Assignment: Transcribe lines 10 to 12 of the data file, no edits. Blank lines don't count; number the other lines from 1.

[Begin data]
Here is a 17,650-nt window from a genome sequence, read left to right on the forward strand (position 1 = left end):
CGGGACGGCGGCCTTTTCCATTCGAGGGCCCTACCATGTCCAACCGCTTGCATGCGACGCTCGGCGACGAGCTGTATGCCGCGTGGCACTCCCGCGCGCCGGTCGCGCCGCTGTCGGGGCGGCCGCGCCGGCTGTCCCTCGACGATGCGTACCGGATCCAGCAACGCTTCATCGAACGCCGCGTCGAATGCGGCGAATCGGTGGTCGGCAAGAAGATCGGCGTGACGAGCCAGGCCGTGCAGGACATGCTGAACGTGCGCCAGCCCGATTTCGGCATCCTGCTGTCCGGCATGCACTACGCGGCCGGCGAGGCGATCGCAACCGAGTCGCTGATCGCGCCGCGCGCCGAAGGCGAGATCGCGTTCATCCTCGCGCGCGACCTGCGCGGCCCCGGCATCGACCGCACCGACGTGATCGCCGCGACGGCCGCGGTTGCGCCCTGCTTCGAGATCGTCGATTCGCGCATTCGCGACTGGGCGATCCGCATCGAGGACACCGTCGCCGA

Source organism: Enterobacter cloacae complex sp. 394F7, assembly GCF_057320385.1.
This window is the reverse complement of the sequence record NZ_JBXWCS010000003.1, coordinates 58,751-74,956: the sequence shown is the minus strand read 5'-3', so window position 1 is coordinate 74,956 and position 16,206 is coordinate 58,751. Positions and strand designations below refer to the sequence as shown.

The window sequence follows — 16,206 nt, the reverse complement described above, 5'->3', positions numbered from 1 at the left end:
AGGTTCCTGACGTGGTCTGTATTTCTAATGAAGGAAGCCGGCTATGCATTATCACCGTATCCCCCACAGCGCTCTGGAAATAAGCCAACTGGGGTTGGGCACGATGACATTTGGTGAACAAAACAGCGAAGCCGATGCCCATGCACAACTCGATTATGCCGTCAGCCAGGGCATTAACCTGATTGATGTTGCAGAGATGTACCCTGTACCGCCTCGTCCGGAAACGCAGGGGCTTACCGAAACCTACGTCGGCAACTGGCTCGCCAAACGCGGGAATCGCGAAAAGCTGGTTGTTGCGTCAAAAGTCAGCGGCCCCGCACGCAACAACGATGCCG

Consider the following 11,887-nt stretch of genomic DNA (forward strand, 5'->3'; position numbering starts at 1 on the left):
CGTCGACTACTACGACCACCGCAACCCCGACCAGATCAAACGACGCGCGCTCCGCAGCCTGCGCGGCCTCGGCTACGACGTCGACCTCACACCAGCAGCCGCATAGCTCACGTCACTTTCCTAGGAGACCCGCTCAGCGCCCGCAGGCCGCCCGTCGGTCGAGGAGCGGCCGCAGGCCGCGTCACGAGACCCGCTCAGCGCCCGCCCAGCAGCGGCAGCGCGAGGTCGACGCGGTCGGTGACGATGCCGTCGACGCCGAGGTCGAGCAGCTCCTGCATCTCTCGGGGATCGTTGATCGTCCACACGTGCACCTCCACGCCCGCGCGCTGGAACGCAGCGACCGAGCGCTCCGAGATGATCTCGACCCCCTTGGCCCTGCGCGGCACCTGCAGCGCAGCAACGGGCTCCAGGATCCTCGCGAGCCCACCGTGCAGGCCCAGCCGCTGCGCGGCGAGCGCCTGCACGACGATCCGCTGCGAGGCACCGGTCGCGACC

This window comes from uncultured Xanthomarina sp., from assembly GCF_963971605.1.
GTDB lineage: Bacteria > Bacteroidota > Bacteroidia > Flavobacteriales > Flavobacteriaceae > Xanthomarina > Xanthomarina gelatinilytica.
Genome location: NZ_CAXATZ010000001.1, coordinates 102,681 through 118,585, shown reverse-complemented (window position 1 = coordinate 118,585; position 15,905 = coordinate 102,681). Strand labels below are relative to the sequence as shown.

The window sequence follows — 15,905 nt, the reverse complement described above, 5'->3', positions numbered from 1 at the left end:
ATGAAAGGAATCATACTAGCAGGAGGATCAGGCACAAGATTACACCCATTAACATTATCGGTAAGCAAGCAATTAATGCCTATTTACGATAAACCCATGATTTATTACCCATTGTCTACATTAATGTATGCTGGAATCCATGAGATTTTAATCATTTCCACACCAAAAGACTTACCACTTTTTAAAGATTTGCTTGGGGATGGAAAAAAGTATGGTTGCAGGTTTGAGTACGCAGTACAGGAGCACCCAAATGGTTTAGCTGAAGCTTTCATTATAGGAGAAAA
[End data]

GTDB lineage: Bacteria > Bacteroidota > Bacteroidia > Flavobacteriales > Flavobacteriaceae > Xanthomarina > Xanthomarina gelatinilytica.
Genome location: NZ_CAXATZ010000001.1, coordinates 102,681 through 118,585, shown reverse-complemented (window position 1 = coordinate 118,585; position 15,905 = coordinate 102,681). Strand labels below are relative to the sequence as shown.

The window sequence follows — 15,905 nt, the reverse complement described above, 5'->3', positions numbered from 1 at the left end: